Sixers rookies Moultrie and Harkless meet and greet fans

New Sixers Maurice Harkless and Arnett Moultrie (right) spent the day at the Jersey Shore.
New Sixers Maurice Harkless and Arnett Moultrie (right) spent the day at the Jersey Shore. (CLEM MURRAY / Staff Photographer)
Posted: July 22, 2012

AVALON, N.J. - Arnett Moultrie and Maurice Harkless sat next to each other behind a foldout table in the back of a white tent protecting them from a scattering light rain.

To Harkless' left were two clowns painting faces and blowing up giraffe balloons. To Moultrie's right was a large speaker blaring Lady Gaga at the control of a middle-aged white DJ. And in front of them stood a growing line of autograph-seeking fans, many wearing a 76ers jersey, T-shirt or hat.

The two 76ers rookies, both first-round selections, rarely looked at each other. They each held a black Sharpie and signed everything that was put on the table in front of them. They posed for pictures and smiled at waving fans.

This is one of their responsibilities as the team's brightest rookies. They'll head to 10 or so Sixers events before camp opens and repeat what is soon to become a routine of autographs and pictures.

But at the 13th annual Sixers Beach Bash on Saturday afternoon, the duo - perhaps the future of the organization - were at their first public Sixers-sponsored event.

Here, the "dream team" of Sixers female dancers gave three shows in three different outfits, and children spent their time on small carnival-style rides and playing games.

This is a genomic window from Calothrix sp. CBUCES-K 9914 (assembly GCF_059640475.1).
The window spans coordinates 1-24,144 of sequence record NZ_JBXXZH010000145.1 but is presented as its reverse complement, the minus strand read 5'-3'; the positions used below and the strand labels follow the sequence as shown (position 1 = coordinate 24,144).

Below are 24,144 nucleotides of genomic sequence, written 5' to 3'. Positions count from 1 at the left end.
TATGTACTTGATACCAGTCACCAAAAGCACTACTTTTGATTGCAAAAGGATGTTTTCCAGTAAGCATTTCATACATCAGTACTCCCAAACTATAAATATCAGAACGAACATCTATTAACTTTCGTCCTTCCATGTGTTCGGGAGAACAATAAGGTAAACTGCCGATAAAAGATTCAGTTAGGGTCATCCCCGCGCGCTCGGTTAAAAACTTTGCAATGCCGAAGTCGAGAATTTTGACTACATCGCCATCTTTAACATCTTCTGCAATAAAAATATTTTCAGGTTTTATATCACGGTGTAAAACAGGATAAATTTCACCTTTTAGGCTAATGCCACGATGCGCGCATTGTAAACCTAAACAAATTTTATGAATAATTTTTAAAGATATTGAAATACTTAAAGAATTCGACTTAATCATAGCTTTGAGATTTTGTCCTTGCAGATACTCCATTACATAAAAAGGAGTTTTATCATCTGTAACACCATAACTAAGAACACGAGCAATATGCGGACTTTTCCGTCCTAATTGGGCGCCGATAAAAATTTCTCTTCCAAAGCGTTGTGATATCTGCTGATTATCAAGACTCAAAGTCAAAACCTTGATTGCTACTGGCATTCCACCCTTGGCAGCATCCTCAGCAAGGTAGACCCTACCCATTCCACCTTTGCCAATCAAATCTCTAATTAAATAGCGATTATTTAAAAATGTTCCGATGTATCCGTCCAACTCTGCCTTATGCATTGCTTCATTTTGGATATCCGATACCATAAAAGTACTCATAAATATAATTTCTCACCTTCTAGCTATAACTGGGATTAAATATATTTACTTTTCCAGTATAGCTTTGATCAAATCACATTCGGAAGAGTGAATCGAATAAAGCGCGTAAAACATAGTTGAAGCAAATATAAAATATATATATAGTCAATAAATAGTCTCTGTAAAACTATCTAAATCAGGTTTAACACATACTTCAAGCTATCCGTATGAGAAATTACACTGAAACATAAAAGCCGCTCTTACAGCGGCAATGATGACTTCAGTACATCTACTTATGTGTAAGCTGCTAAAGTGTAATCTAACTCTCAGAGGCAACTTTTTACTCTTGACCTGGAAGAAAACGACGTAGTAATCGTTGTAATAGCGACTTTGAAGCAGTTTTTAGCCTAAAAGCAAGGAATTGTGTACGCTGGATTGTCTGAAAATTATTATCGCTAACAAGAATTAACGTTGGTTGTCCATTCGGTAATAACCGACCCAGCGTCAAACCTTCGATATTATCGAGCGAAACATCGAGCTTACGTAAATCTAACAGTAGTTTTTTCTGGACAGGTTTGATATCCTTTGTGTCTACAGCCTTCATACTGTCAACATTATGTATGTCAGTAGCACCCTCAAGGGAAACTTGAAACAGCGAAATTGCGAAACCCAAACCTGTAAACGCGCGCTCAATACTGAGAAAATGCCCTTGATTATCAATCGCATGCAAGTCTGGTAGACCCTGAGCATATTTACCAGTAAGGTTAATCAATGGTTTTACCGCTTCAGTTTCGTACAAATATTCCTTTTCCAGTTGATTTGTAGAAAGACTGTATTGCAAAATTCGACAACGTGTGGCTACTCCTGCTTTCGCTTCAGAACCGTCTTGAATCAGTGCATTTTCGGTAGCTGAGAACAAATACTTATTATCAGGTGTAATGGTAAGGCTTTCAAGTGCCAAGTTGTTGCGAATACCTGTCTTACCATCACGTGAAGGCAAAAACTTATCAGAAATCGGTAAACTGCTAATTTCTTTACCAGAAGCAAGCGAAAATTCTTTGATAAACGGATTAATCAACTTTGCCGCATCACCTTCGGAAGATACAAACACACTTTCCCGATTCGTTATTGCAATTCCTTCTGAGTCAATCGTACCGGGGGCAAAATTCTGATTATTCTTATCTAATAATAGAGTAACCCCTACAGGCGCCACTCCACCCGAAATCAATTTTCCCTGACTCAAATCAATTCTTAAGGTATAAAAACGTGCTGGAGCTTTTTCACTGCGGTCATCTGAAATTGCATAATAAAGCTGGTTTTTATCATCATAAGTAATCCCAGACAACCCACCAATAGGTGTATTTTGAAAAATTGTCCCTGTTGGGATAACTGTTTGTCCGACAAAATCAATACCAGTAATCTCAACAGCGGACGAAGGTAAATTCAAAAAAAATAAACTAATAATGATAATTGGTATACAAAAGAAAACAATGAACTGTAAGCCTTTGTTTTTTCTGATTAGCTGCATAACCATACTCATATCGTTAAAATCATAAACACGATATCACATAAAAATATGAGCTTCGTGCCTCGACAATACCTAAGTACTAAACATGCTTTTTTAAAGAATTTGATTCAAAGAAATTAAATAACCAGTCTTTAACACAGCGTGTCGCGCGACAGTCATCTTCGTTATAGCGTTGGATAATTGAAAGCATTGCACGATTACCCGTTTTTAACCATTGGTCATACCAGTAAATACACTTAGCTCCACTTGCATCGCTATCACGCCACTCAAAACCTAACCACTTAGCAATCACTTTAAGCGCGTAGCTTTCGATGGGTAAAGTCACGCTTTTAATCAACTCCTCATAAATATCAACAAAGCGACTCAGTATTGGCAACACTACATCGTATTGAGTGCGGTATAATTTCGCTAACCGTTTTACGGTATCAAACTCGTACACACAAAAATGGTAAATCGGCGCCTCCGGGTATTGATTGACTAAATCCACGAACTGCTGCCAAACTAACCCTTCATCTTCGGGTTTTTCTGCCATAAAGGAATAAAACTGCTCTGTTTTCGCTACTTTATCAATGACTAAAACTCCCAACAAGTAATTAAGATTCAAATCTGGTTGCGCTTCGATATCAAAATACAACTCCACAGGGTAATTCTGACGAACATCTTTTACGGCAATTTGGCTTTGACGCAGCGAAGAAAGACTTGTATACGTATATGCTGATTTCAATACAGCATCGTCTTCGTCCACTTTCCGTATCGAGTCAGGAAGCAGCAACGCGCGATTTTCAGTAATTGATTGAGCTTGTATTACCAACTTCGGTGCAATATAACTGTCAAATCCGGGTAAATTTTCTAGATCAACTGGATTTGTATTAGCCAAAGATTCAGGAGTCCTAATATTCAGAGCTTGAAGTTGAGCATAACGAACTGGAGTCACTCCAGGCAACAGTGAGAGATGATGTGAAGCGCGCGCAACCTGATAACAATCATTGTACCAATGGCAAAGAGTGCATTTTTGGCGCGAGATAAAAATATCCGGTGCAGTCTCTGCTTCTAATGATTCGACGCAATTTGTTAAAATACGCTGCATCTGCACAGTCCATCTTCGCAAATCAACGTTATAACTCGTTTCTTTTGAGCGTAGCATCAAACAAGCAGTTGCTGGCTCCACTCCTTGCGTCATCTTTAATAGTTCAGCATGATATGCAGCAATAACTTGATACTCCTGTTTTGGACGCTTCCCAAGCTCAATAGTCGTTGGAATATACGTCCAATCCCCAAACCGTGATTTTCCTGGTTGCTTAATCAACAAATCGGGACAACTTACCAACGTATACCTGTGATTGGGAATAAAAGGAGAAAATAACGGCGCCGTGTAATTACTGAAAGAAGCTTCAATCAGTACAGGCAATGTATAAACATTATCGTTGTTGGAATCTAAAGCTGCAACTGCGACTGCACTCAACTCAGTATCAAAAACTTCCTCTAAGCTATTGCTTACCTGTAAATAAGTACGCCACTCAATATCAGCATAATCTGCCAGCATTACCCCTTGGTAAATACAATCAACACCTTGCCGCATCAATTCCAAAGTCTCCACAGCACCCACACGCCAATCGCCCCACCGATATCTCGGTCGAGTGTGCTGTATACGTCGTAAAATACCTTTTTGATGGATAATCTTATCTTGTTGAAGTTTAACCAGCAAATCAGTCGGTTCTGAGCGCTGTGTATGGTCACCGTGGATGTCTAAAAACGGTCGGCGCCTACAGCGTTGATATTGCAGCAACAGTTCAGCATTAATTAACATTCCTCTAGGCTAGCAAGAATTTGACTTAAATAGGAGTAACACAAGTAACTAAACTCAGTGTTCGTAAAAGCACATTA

"This isn't rookie hazing," Moultrie said. "That may come at camp. This is just part of what we have to do as new Sixers. It's been a good time to see all these fans. I really didn't know what to expect."

Halfway through the Beach Bash, Sixers second-year CEO Adam Aron made his way to the outdoor festivities.

Aron is personable and well known by the fans who came out to say hello and let Aron know which players he should sign and which he should not. His popularity, in part, stems from his Twitter account, on which he is open to tweeting about the team's plans and has more than 20,000 followers.

"It's always exciting to be with our fans," Aron said. "I'm always talking with them on Twitter, so it's great to talk face-to-face with them."

At the beginning of the NBA's free-agency period, Aron tweeted that he was looking for the Sixers to get bigger, more athletic and younger.

He's also made it clear that his goal is to win a championship here.

"The question is when, not if," Aron said. "We want to bring another parade to Philly."

One of the keys to Aron's plan this summer has been short, flexible contracts. Those contracts are intended to open cap space for the Sixers heading into next summer's star-studded free-agency class that features to-be unrestricted free agents Dwight Howard, Chris Paul, Manu Ginobili and Andrew Bynum.

"Next year's free agency class is outstanding," Aron said. "We've given ourselves a lot of flexibility long term."

The other part of Aron's plan has been adding youth, size and better shooters to Doug Collins' current roster.

The team started by selecting Harkless and trading for Moultrie at the draft. Both are extremely athletic. Harkless is a small forward who can drive to the hoop. Moultrie is a 6-foot-11 power forward who can block shots and rack up rebounds.

"Doug is very excited about the team," Aron said.

Similar to Twitter, fans here were quick to offer their opinions.

"I was not happy about the Kwame Brown signing," Joe Lukach, who traveled here with his father of the same name, said.

"I think they've gotten better," Kevin Seifert, who attended every home game last season, said.

Harkless and Moultrie stayed out of the debate.


Contact Chad Graff at cgraff@philly.com and follow him on Twitter @ChadGraff.

|
|
|
|
|